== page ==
In the exemplary embodiment of the invention, the implementation of real-time control system logic 106 is layered with minimal dependency on the host computer's real-time operating system. The control system application software language, its development support tools, and programming environment are compatible with the device simulation software / model 114. The simulation software / model 114 used to implement the device model may also have the ability to support communication with other third party software packages. The simulation software, in this case as a means of communication with the third party software program, has flexible means for incorporating third party code into the resulting simulation, including a flexible mechanism for accessing the shared memory. An application programming interface (API) is used to perform this function.
A communication channel is established via a common access 112 to a shared memory region between two major components of the simulation system: control system logic 1066 and simulation software / model 114. In the exemplary embodiment of FIG. 1, both the simulation software / model 114 and the Windows® runtime port associated with the control system logic 106 utilize the shared memory access mechanism 112 to emulate the simulation device model and emulate. It functions as a communication channel between the control system application software logic 106 of the controller 104. Timing and control mechanism 116 cooperates and synchronizes execution of the simulation device model and control system logic 106. The database mechanism 118 saves and restores the state of the running simulation of the simulation including both the simulation device model and the control system logic 106 at any point in time. The simulation software / model 114 and the control system logic 106 of the emulated controller 104 are described in more detail below with reference to FIGS.
A simulation executive graphical user interface is provided to control and collaborate on all aspects of the execution of the simulation system components, including both simulation software / model 114 and control system application software. The execution control and synchronization of the control system logic 106 and the simulation model is affected by the simulation executive graphical user interface. A simulation executive graphical user interface is available on standard real-time control system platforms, taking into account the availability of standard control system software tools, including toolbox 108, trend recorder, and HMI (Human Machine Interface) 110, among others. It has the same function as any tool. Access to the control system logic 106 is through the HMI 110, such as the toolbox 108 and the GE Fanuc North America, Inc.'s Compatibility® workbench human machine interface (Complicity® HMI). An exemplary embodiment of a graphical user interface is described in more detail with reference to FIG.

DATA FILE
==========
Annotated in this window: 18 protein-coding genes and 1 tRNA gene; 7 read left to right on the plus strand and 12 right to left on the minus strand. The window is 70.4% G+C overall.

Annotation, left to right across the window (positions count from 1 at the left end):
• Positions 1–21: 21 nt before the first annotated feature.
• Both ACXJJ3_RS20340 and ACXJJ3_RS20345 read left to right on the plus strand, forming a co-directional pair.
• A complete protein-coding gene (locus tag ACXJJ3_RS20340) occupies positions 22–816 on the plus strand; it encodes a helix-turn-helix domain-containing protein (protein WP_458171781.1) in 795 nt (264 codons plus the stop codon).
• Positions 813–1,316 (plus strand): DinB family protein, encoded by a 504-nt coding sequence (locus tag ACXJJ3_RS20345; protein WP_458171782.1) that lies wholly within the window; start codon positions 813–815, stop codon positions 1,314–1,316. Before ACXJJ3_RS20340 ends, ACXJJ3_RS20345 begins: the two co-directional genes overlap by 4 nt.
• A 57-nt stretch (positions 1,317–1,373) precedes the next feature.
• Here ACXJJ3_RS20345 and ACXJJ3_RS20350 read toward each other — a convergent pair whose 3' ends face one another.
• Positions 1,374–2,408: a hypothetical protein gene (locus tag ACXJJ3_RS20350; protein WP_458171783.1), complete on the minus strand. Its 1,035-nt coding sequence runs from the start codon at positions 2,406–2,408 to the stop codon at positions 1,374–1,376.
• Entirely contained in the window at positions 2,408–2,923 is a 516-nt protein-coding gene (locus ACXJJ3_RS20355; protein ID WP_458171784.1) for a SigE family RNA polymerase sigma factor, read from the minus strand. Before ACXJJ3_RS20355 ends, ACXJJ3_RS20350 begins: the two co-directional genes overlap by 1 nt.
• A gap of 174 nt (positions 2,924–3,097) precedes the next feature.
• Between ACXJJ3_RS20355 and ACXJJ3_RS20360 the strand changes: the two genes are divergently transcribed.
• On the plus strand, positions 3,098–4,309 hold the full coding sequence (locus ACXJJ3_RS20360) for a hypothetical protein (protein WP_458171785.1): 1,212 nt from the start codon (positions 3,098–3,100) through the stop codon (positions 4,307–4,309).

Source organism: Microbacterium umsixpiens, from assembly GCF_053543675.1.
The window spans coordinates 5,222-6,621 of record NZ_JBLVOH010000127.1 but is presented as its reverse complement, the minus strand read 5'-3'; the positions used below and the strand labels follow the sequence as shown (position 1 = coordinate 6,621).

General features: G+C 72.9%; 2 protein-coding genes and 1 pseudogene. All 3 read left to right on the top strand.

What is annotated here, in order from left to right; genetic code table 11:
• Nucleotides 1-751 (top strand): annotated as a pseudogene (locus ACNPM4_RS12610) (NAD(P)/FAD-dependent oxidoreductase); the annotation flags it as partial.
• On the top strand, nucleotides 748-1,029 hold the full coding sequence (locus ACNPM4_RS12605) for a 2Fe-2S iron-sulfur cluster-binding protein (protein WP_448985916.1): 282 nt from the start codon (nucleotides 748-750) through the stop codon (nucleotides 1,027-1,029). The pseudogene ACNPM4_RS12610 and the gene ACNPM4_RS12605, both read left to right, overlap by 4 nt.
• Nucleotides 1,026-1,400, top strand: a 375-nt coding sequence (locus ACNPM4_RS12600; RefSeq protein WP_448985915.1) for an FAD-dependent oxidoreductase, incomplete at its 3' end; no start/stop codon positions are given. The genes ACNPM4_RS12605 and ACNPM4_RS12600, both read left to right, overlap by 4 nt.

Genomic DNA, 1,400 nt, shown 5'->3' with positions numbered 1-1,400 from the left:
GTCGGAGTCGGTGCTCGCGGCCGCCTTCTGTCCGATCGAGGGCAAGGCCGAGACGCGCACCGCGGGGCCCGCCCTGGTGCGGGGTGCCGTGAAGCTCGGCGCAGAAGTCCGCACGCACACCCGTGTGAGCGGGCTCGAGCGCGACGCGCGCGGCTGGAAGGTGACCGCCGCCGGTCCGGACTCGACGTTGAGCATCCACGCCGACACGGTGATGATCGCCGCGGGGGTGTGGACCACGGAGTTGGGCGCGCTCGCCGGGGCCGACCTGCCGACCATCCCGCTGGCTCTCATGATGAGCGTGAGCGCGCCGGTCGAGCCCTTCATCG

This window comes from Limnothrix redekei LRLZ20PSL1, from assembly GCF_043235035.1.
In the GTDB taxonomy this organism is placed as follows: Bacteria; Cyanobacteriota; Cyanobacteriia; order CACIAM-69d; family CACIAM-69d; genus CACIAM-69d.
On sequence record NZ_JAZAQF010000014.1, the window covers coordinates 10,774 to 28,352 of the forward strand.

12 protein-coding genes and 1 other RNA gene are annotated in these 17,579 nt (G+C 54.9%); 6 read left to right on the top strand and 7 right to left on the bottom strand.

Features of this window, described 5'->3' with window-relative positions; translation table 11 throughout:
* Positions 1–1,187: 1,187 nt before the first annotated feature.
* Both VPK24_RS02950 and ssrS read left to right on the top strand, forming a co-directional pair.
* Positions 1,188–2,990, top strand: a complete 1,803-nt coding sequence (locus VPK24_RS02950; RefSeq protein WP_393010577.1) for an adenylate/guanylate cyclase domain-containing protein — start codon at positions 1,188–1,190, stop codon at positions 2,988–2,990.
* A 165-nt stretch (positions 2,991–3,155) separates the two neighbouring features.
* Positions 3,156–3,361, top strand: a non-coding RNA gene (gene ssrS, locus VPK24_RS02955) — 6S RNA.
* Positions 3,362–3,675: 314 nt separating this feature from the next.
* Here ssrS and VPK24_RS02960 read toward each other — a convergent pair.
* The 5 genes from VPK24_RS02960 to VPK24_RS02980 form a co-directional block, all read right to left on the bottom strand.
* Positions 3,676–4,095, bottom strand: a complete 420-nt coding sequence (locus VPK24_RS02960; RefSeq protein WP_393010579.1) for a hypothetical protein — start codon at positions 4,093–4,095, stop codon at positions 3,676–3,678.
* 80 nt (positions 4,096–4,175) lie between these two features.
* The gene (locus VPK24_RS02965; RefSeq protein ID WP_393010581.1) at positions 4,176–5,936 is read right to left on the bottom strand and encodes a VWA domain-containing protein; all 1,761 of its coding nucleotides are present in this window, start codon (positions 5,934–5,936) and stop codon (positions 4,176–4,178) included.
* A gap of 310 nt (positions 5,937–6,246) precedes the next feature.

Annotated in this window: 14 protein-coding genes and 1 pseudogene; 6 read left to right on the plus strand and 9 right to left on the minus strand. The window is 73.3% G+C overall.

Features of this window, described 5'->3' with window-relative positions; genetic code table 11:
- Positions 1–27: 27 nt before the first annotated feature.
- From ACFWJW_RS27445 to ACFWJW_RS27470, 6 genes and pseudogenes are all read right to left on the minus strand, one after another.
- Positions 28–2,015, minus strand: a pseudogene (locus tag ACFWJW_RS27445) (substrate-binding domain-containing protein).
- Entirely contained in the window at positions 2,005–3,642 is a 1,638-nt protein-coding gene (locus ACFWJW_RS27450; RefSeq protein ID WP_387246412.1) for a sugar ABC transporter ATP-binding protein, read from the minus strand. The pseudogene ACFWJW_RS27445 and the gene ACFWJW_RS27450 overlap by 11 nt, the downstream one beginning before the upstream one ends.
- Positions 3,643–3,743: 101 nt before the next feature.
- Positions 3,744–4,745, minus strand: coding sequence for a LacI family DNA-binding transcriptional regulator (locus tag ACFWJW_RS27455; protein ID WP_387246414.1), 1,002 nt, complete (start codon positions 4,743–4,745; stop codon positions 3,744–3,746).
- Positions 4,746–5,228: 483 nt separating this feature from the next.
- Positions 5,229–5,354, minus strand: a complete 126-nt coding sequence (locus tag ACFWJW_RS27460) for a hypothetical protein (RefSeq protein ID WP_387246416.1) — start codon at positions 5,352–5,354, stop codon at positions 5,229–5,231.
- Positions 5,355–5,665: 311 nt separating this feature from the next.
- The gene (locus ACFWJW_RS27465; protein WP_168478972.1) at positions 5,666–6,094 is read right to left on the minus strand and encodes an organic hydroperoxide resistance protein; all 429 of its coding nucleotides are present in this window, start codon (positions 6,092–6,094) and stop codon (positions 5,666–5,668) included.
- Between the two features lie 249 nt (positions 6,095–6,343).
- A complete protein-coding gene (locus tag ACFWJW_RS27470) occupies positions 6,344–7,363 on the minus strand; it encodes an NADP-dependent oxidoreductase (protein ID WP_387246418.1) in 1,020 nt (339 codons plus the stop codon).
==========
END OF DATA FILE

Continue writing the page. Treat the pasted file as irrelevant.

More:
From the perspective of the emulated controller 104, the simulation can be separated into three groups that are broadly defined by the user community: operator simulation, requirements simulation, and interactive simulation. Operator simulation usually targets customer training and is most sensitive to hardware costs. An example solution is a software-only solution that runs on an operating system such as Microsoft Windows. Requirement simulation supports application code validation, requires the ability to interact with external devices, and supports a mix of simulation and real I / O. Whenever a controller accesses I / O, it needs to be hosted in real hardware. Interactive simulation is used for internal development and analysis of models and control algorithms. Interactive simulation typically requires control of application code scheduling and advanced debugging capabilities.
FIG. 2 is a flow chart for simulation setup and execution according to an exemplary embodiment of the present invention. The process begins at step 202 with the construction of an HMI (Human Machine Interface). The HMI and toolbox can be opened when it is necessary to observe the control system software and change settings. Step 204 is then invoked to load the simulation model, configure an emulator for the controller, and run the simulator system by establishing control system logic access to the shared memory. Step 206 is then invoked to establish an I / O (input / output) component connection between the control system logic software and the simulation model.